Per the report, on May 28, the boy texted the girl, who was 14 at the time of the attack, and asked her to meet him in the bathroom again. She agreed to meet him but did not consent to sex on that occasion. The boy forced himself on her anyway. After the attack, the girl reported the incident to school officials and was interviewed by sheriff’s office investigators. She did not initially disclose the previous encounters.
Even though the girl was 14 at the time of the encounters and the age of consent in Virginia is 18, the state also has a “Romeo and Juliet” law with exceptions for sex between teenagers. However, this law only applies to 15- to 17-year-olds. Even though the boy was 15 during their consensual encounters, Virginia law does not allow a 14-year-old to consent to sex. Consensual sex between a 14 and 15-year-old would be a Class 4 misdemeanor, but rape is a felony.
The situation is a complex one. The school definitely handled the situation poorly, but at the same time, a lot of the hysteria seems unfounded. While the pair’s previous sexual encounters do not excuse the attack, they do show that the incident does not fit the mold of a random attack by a transgender predator. At least not in the first attack. Few details are available on the second.
Second, the transgender bathroom policy 8040 was not in force when the attack occurred. The rape occurred on May 28 and the school board did not approve the new policy until August. It’s difficult to blame a policy that did not yet exist for the assault.
Third, while the outrage about sending the boy to another school is understandable, we should remember that he had not been convicted of a crime at that point. It was only a few short years ago that many of the people now saying that the boy should have been locked up immediately were saying that women should not be automatically believed in cases that ranged from Brett Kavanaugh to Roy Moore to Donald Trump.
I agree with those previous statements. No one should be believed automatically. The only way to handle these cases justly is to look at the evidence. Even accused rapists are entitled to due process because not all women tell the truth. (Although way too many women have experienced rape and many of them suffer silently without ever making a public accusation.) If an accused rapist is deemed dangerous, he should be locked up until he can be tried. Loudon County dropped the ball on that score, but as they say, hindsight is 20/20.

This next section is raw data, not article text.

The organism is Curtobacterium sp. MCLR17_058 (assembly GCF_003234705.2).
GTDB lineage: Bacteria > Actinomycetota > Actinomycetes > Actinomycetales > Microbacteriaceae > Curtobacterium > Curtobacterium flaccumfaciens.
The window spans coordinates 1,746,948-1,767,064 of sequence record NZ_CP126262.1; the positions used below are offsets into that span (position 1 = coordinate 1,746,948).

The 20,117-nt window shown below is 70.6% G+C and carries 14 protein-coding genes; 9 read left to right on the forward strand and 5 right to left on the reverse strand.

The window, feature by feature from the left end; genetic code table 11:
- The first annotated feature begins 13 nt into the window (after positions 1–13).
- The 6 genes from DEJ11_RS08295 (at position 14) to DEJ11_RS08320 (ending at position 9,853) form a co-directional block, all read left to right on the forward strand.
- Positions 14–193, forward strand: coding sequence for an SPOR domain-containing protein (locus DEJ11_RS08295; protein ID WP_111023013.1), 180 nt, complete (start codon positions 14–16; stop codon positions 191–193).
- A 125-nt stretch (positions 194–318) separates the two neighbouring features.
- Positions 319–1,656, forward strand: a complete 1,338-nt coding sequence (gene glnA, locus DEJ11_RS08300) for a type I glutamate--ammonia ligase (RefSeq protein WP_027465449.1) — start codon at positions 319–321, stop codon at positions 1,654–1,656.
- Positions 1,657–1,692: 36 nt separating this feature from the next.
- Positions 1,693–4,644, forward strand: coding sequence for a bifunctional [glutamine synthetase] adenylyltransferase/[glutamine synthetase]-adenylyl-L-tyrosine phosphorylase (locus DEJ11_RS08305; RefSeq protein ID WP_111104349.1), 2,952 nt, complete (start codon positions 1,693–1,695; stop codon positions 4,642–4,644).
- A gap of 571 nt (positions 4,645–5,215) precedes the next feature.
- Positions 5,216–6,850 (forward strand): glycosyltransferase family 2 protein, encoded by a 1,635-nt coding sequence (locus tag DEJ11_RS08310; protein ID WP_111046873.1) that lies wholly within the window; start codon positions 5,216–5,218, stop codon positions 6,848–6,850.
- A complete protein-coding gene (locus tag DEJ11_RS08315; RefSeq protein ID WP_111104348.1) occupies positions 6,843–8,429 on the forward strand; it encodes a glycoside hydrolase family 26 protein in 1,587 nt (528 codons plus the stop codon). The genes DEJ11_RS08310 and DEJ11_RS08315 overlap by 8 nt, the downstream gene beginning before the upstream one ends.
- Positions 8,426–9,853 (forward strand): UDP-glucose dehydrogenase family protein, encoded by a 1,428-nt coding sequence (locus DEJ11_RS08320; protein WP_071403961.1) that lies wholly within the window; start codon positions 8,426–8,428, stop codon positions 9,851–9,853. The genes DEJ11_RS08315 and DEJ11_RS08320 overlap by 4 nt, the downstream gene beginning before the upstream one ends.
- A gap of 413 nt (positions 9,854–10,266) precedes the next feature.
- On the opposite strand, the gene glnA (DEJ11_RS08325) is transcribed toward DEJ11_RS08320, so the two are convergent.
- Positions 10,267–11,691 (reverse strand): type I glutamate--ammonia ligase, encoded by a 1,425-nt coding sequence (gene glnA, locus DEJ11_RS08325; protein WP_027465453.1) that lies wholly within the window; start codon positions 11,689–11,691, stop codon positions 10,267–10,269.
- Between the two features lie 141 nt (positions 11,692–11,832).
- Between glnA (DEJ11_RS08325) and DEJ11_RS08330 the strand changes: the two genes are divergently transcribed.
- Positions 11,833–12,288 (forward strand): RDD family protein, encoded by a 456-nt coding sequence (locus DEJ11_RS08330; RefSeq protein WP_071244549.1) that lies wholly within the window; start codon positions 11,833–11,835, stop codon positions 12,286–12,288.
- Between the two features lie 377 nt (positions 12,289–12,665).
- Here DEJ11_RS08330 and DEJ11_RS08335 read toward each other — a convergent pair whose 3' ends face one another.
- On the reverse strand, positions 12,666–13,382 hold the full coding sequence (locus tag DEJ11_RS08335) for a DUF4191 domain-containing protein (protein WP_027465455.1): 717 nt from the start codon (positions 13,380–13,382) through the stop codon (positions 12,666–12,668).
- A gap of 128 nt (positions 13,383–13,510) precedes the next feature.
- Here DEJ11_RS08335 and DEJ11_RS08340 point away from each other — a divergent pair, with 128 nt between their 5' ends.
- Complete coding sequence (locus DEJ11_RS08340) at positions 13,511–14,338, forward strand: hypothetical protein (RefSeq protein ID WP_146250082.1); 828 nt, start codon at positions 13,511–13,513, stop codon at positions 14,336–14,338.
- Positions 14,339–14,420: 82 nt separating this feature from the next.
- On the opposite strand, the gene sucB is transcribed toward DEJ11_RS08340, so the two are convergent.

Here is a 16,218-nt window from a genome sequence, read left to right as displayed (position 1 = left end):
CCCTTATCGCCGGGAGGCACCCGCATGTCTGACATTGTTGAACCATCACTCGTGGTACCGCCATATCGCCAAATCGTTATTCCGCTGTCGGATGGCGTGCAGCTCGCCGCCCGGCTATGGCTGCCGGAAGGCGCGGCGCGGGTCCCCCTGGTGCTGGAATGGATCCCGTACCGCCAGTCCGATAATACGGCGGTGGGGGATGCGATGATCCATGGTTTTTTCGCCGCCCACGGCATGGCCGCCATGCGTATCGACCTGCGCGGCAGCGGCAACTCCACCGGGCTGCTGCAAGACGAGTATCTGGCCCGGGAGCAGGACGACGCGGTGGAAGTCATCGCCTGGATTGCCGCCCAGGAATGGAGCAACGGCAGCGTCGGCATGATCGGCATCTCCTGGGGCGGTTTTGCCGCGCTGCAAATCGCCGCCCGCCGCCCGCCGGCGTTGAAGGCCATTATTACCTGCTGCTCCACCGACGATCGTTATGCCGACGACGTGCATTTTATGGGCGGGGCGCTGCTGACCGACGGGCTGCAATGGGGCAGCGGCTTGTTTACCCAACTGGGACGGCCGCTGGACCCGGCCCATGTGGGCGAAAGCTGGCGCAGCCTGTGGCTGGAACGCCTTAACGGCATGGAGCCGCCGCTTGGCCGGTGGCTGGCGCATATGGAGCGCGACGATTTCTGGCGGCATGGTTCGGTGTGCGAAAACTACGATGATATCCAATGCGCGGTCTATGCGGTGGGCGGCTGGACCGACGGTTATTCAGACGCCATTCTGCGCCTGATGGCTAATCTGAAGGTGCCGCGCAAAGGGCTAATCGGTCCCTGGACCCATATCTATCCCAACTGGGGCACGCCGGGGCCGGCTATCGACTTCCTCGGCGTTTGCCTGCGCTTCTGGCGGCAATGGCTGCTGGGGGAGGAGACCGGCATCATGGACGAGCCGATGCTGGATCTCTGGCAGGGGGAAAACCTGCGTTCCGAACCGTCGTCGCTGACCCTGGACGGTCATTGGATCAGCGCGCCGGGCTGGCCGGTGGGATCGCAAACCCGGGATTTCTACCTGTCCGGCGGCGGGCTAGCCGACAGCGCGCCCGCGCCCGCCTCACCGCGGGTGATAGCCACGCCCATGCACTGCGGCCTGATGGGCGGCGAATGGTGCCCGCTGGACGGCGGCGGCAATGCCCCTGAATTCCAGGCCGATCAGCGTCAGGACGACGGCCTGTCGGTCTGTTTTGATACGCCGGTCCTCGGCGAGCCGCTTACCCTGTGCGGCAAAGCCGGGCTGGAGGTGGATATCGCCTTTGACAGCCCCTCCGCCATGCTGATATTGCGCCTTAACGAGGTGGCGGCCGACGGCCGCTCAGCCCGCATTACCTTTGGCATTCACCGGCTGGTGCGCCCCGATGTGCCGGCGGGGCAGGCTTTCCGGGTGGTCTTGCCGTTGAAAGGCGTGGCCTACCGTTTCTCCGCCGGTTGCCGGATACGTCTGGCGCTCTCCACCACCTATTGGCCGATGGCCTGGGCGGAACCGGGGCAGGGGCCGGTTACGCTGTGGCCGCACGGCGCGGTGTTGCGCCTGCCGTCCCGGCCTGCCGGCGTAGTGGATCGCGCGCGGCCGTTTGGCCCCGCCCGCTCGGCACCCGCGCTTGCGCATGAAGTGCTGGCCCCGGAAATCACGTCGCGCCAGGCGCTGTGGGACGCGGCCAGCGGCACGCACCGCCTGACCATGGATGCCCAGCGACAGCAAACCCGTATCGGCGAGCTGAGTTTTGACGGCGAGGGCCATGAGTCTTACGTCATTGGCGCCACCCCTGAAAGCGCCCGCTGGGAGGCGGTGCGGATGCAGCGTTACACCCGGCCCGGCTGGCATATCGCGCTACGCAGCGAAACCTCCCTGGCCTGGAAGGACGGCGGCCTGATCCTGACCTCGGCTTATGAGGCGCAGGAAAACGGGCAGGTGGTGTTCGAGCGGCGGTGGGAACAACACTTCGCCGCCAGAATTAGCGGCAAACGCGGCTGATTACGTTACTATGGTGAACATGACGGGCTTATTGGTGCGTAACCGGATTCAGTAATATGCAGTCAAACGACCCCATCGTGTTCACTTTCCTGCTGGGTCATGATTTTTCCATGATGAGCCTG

Should Loudon County have known that the boy was dangerous? Even consensual sex would have been criminal, and the school did not know about the consensual encounters at that point. We also don’t know whether the boy had a history of problems or whether this was his first time in trouble. Regardless, with an accusation as serious as a rape on school property during school hours, it seems that more precautions should have been taken.
I take rape and sexual assault very seriously. My long-time readers may remember that my wife is a rape survivor (as she discussed in 2018) who knows all too well that school districts can try to sweep such embarrassing incidents under the rug. Over the years, I’ve been surprised and dismayed to hear a great many women listen to her story and then relate the experience of their own attacks. Sexual assault is a lot more common than most of us care to realize.
Sexual assault cases should not be political, however. Many people on the right are concerned about the Loudon County case because it fits their culture war agenda. When the chips are down, both parties make excuses for members of their tribe who behave badly. After all, isn’t the Supreme Court or a Senate seat or the White House more important than an individual who is probably lying anyway since they are attacking someone I like?